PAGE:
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A city guide to St Petersburg

Venice of the North and Russia's northern capital

Promoted as the pinnacle of art and culture in Russia, St Petersburg is one of the country's most visited destinations. The city, nicknamed 'Venice of the North' due to its elaborate system of canals, lies on the Neva River and at the Gulf of Finland on the Baltic Sea, placing it is relatively close proximity to other European countries with well connected train links and Pulkovo airport close by.

The city is home to around five million people and is the place of birth for many well known Russian figures including the likes of Ivan Pavlov, Vladimir Nabokov and Vladimir Putin.

View of St. Petersburg, Russia

History of St Petersburg

Early beginnings: 10th - early 18th century

The site of St Petersburg has a long history, inhabited by non-Russian settlements as early as the the 10th century. However, it was not until 1703 that Peter the Great founded the city of St Petersburg as a strategic location on the Baltic Sea. Legend says that as soon as he saw the swampland he proclaimed that this would be the site of the future Russian capital, a prophecy which came to be from 1713 to 1728 and 1732 to 1918.

Cultural enlightenment: 18th - 19th century

In the 18th and early 19th centuries St Petersburg underwent huge change, emerging as a cultural front-runner in the Western world aside that of Paris and London. The city enjoyed a great deal of prosperity under the reign of Catherine the Great, who brought the enlightenment to the city and founded 25 educational institutions, including Russia’s first state school for girls.

Soviet era and the World Wars: 20th century

In the Soviet era, St Petersburg was renamed Leningrad and the surrounding oblast (federal subdivision) kept the Soviet name. During the Second World War Leningrad was one of the key points at the Eastern front, and the Siege of Leningrad is considered to be the most tragic event in the history of the city, with hundreds of thousands of citizens having died when the Nazis cut off all supplies.

Russia's modern metropolis: 21st century and beyond

Over the course of the 21st century, St Petersburg has re-emerged as the pre-eminent destination for Russian art and learning with a wide range of concert halls, art galleries and museums adorning its many streets. It is also home to Russia's largest, private contemporary art museum opened in 2010, Erarta.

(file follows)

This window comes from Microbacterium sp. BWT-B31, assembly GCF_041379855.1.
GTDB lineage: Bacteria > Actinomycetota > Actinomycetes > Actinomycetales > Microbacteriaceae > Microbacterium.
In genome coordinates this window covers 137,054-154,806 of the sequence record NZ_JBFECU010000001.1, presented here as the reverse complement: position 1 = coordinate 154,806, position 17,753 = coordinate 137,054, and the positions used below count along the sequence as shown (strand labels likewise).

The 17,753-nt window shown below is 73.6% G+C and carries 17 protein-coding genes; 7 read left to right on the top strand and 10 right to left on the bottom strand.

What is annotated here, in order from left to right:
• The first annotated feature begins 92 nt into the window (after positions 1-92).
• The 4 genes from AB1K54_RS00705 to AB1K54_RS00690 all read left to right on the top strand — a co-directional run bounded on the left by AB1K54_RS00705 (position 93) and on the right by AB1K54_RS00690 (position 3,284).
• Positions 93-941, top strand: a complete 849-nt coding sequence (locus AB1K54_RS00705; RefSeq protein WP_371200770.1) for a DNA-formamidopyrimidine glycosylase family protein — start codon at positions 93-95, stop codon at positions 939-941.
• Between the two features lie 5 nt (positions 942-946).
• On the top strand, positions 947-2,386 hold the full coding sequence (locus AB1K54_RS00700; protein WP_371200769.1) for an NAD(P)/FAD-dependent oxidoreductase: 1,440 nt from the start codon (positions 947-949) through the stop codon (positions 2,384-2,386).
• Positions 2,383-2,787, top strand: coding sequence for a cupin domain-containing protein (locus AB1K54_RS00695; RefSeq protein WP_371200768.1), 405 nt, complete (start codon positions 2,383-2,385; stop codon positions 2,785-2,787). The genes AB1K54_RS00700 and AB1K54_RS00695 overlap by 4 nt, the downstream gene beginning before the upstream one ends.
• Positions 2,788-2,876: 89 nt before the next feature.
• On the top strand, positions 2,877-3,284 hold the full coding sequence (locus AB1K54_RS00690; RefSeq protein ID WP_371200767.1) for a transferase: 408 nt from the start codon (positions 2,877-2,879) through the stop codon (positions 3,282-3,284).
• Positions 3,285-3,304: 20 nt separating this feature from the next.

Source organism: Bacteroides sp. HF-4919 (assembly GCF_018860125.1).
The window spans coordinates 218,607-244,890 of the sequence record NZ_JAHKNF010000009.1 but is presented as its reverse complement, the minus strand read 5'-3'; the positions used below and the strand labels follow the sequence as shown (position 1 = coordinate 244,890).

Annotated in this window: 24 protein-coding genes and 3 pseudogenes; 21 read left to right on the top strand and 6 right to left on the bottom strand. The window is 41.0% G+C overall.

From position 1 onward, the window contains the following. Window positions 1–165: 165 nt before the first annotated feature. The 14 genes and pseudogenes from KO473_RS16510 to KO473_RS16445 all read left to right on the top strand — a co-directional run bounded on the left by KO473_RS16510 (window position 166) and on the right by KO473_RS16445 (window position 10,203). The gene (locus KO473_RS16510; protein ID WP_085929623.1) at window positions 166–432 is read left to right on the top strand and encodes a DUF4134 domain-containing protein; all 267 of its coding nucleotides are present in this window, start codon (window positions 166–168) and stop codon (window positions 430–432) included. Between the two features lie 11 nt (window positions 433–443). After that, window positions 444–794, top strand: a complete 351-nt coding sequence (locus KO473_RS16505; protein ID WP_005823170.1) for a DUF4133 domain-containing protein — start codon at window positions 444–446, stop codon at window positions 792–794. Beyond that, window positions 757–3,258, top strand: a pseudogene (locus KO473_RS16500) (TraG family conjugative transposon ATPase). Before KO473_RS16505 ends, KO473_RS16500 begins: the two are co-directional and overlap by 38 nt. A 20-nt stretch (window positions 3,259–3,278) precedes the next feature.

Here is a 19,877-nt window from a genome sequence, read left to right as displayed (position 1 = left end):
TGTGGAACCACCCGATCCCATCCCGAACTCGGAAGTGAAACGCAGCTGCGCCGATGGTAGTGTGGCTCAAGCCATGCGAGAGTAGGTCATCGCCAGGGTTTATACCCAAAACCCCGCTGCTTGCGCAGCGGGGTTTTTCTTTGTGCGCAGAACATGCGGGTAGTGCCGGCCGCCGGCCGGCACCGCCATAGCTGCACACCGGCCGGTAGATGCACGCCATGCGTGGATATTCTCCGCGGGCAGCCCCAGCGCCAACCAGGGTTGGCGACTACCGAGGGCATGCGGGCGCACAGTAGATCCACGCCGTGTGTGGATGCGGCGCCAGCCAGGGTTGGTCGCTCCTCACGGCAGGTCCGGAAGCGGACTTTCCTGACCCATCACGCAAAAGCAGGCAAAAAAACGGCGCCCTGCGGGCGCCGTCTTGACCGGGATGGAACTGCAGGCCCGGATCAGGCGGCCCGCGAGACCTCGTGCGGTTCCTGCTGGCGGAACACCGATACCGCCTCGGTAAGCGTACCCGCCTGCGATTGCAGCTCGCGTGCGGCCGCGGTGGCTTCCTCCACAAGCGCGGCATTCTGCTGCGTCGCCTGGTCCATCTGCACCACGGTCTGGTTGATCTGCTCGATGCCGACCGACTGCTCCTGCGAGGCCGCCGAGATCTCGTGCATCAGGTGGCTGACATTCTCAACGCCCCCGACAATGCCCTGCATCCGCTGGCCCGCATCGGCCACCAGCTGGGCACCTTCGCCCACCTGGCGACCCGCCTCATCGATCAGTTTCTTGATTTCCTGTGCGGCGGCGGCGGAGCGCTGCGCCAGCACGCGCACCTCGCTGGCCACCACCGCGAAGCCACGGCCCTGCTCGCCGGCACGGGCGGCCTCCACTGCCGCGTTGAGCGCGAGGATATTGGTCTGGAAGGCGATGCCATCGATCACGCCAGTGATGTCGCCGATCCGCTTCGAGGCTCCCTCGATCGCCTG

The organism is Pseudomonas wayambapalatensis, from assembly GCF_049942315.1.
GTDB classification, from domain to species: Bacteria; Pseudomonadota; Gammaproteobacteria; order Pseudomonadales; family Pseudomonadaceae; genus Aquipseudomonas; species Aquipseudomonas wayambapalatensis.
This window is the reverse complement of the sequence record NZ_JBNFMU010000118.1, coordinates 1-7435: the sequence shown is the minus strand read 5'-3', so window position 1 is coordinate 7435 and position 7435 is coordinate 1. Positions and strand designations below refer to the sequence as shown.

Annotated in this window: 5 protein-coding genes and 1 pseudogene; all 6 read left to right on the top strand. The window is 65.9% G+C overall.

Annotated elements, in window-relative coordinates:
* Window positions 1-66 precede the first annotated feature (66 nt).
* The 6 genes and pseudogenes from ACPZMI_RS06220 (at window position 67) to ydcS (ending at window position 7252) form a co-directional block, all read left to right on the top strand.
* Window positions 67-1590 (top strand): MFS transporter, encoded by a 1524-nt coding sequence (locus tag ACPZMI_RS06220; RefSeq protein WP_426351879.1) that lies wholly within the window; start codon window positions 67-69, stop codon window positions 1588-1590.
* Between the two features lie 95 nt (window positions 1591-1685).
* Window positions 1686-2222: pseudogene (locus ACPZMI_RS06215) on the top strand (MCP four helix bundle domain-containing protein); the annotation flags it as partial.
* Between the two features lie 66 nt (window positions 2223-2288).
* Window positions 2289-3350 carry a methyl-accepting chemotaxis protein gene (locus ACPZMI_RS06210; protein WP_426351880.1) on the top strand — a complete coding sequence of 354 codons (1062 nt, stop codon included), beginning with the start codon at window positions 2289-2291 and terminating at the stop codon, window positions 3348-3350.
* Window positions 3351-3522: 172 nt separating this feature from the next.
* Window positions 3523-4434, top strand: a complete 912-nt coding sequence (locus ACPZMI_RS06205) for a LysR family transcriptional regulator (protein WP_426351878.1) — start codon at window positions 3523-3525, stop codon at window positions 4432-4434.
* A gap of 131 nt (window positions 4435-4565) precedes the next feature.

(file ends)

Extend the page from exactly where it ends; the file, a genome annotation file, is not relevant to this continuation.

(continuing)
What to do in St Petersburg

There is always plenty to do in St Petersburg, the city centre contains around 2,300 palaces and magnificent Baroque and neo-classical buildings that have been well-preserved, justifying its status as UNESCO World Heritage site. There are also a series of parks to stroll through including one of the largest English gardens in Europe.

Zayachay Island

A visit to Zayachy Island on the bank of the Neva River with the Peter and Paul Fortress and Cathedral is obligatory. As the site where many members of House Romanov were buried, this island has become a major tourist attraction for all lovers of Russian history.

Museums and art galleries

There are 221 museums, 45 galleries and other exhibition spaces to choose from, with the Hermitage Museum being the most famous, featuring the interiors of an imperial residence and a stunning art collection. However, there is also a wide range of smaller museums featuring more unusual topics such as dolls or the Freudian Interpretation of Dreams. Furthermore, the city hosts 2000 libraries and 80 theatres. The Mariinsky Theatre is especially famous for its ballet.

Stuck for what to do when you are there? See our full range of St Petersburg tours and excursions for tourists.

Places to eat and drink in St Petersburg

St Petersburg is considered one of the best cities in Russia in terms of night life, bars and restaurants. Tourists will have a wide range of locations to choose from ranging from small taverna-like bars frequented by the locals to private clubs and high-end restaurants serving up contemporary cuisine. We have put together our top 3 recommended bars and restaurants in St Petersburg.

Nightlife in St Petersburg

1) Money Honey

Money Honey styles itself on a wild western saloon and has been considered a mainstay on the St Petersburg night scene for many years. This bar is host to a wide variety of events and is particularly well known for it's rockabilly and rock'n'roll bands.

2) JFC Jazz Club

The JFC Jazz Club is a cosy, late-night club directed by Andrei Kondakov, one of Russia's most famous jazz musicians. Jazz-lovers will find that JFC covers a wide scope of musical tastes from blues and rock to more avant-garde elements.

3) Poltavskaya 7